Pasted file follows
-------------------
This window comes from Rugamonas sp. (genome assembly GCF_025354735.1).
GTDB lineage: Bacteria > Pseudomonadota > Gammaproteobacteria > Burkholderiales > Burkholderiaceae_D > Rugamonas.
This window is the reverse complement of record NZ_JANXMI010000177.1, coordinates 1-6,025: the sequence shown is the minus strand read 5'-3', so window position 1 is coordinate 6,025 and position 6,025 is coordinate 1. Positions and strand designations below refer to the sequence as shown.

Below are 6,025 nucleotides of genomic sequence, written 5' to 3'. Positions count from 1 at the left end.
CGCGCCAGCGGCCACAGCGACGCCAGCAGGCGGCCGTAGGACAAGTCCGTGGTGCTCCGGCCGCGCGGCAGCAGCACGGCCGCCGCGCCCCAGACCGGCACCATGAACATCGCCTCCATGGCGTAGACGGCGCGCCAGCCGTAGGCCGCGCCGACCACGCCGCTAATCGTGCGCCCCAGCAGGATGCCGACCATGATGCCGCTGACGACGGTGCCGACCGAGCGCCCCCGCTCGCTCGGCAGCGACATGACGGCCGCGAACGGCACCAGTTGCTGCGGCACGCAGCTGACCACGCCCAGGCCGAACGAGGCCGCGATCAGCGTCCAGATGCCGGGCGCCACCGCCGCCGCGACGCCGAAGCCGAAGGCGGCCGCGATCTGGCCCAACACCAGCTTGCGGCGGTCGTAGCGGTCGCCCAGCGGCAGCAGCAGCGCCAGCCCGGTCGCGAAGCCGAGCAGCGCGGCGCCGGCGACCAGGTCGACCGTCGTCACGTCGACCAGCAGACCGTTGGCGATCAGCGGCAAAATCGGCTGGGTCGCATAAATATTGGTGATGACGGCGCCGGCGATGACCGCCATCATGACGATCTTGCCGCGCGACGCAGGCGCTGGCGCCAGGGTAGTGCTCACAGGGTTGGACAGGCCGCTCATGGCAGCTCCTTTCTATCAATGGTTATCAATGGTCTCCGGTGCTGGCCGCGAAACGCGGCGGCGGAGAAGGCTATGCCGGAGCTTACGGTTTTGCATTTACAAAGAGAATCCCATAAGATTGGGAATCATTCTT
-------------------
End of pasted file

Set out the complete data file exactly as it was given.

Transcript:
This window comes from Rugamonas sp. (genome assembly GCF_025354735.1).
GTDB lineage: Bacteria > Pseudomonadota > Gammaproteobacteria > Burkholderiales > Burkholderiaceae_D > Rugamonas.
This window is the reverse complement of record NZ_JANXMI010000177.1, coordinates 1-6,025: the sequence shown is the minus strand read 5'-3', so window position 1 is coordinate 6,025 and position 6,025 is coordinate 1. Positions and strand designations below refer to the sequence as shown.

Below are 6,025 nucleotides of genomic sequence, written 5' to 3'. Positions count from 1 at the left end.
CGCGCCAGCGGCCACAGCGACGCCAGCAGGCGGCCGTAGGACAAGTCCGTGGTGCTCCGGCCGCGCGGCAGCAGCACGGCCGCCGCGCCCCAGACCGGCACCATGAACATCGCCTCCATGGCGTAGACGGCGCGCCAGCCGTAGGCCGCGCCGACCACGCCGCTAATCGTGCGCCCCAGCAGGATGCCGACCATGATGCCGCTGACGACGGTGCCGACCGAGCGCCCCCGCTCGCTCGGCAGCGACATGACGGCCGCGAACGGCACCAGTTGCTGCGGCACGCAGCTGACCACGCCCAGGCCGAACGAGGCCGCGATCAGCGTCCAGATGCCGGGCGCCACCGCCGCCGCGACGCCGAAGCCGAAGGCGGCCGCGATCTGGCCCAACACCAGCTTGCGGCGGTCGTAGCGGTCGCCCAGCGGCAGCAGCAGCGCCAGCCCGGTCGCGAAGCCGAGCAGCGCGGCGCCGGCGACCAGGTCGACCGTCGTCACGTCGACCAGCAGACCGTTGGCGATCAGCGGCAAAATCGGCTGGGTCGCATAAATATTGGTGATGACGGCGCCGGCGATGACCGCCATCATGACGATCTTGCCGCGCGACGCAGGCGCTGGCGCCAGGGTAGTGCTCACAGGGTTGGACAGGCCGCTCATGGCAGCTCCTTTCTATCAATGGTTATCAATGGTCTCCGGTGCTGGCCGCGAAACGCGGCGGCGGAGAAGGCTATGCCGGAGCTTACGGTTTTGCATTTACAAAGAGAATCCCATAAGATTGGGAATCATTCTT